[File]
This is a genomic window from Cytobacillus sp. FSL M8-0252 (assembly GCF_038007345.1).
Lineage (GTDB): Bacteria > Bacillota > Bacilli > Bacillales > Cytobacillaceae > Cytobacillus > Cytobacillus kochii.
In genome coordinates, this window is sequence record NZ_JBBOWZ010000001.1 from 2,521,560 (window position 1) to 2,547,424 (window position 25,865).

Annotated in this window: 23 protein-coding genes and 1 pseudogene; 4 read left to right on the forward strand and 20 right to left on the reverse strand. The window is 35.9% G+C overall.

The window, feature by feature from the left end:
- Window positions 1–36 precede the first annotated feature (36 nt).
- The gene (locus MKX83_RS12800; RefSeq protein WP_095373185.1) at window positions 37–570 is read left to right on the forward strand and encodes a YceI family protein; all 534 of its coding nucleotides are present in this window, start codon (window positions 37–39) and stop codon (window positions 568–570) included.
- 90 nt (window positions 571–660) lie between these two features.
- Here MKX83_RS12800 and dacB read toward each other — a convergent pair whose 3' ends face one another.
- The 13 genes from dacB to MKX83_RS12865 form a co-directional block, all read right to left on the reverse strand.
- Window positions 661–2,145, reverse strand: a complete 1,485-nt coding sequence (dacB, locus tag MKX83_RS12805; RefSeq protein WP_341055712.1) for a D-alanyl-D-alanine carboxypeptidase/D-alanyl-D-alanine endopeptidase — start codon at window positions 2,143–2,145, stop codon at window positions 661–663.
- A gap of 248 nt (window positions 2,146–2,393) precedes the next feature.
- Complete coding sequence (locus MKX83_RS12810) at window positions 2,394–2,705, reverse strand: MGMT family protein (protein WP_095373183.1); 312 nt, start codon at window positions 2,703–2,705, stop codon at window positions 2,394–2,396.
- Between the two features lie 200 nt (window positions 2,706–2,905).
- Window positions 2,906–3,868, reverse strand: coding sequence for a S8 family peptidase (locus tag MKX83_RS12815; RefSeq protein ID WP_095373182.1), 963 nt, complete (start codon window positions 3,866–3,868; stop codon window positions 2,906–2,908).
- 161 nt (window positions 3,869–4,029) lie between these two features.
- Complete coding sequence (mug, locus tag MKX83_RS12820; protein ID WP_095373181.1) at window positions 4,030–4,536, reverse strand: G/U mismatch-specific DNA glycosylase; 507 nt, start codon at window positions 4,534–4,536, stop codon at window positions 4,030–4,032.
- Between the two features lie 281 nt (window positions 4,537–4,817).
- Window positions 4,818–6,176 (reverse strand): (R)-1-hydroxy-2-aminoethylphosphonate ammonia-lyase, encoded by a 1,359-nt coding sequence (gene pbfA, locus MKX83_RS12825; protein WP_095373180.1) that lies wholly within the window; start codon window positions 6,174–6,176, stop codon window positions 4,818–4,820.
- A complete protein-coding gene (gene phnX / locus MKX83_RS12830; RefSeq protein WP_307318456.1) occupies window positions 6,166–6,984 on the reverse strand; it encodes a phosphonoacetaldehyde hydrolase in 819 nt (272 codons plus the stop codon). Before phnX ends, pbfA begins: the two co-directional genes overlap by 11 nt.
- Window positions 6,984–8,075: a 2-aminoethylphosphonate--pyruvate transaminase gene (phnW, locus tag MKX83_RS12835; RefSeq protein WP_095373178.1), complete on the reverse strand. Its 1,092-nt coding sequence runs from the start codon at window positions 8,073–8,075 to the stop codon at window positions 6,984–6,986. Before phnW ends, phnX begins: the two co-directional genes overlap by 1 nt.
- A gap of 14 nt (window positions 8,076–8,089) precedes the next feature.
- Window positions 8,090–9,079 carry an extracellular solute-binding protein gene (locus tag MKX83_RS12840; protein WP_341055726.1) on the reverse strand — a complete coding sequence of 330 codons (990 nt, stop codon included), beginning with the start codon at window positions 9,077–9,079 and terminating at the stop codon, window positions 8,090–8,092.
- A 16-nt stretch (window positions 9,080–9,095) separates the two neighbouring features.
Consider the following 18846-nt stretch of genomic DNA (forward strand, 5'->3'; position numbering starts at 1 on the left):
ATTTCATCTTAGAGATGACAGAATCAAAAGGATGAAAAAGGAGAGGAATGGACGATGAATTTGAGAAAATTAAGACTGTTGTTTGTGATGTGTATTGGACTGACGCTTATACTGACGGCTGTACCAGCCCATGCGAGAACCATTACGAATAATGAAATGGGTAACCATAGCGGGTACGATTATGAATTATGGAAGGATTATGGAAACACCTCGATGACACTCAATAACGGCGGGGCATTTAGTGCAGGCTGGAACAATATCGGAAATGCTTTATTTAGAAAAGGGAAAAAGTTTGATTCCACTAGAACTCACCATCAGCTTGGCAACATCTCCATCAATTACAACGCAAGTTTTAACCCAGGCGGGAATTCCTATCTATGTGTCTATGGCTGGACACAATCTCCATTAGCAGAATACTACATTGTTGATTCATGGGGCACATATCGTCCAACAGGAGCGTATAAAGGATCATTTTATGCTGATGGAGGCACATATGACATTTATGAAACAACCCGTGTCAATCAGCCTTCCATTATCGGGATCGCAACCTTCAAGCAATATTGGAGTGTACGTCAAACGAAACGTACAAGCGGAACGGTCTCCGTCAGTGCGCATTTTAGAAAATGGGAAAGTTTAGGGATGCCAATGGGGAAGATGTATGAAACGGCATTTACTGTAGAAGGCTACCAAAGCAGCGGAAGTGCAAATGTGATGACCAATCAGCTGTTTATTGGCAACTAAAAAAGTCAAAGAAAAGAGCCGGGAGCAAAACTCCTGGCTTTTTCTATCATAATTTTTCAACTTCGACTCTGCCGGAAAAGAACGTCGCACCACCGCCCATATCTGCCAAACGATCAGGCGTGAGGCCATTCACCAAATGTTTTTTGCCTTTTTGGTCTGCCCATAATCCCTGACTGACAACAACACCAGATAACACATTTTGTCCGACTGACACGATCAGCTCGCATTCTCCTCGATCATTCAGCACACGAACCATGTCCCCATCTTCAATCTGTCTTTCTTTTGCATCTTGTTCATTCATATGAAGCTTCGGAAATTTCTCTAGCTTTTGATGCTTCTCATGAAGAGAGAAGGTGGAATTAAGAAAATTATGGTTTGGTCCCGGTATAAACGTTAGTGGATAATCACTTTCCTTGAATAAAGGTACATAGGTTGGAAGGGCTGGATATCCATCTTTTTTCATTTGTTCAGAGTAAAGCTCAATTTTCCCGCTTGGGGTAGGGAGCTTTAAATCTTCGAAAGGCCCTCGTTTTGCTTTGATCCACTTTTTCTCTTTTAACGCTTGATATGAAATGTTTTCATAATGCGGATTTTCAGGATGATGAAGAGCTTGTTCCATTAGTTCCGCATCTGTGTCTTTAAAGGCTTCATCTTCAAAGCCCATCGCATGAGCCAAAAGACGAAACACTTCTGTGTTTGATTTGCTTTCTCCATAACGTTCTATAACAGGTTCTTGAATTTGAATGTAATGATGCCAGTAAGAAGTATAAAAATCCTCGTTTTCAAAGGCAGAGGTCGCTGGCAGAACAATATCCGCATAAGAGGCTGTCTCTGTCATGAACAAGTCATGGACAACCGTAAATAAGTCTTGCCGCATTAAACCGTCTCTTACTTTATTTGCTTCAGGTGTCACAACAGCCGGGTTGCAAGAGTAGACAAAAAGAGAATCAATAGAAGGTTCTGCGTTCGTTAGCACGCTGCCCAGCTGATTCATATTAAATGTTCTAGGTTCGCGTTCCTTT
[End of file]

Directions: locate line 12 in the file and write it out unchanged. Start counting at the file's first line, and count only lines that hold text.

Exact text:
- A gap of 248 nt (window positions 2,146–2,393) precedes the next feature.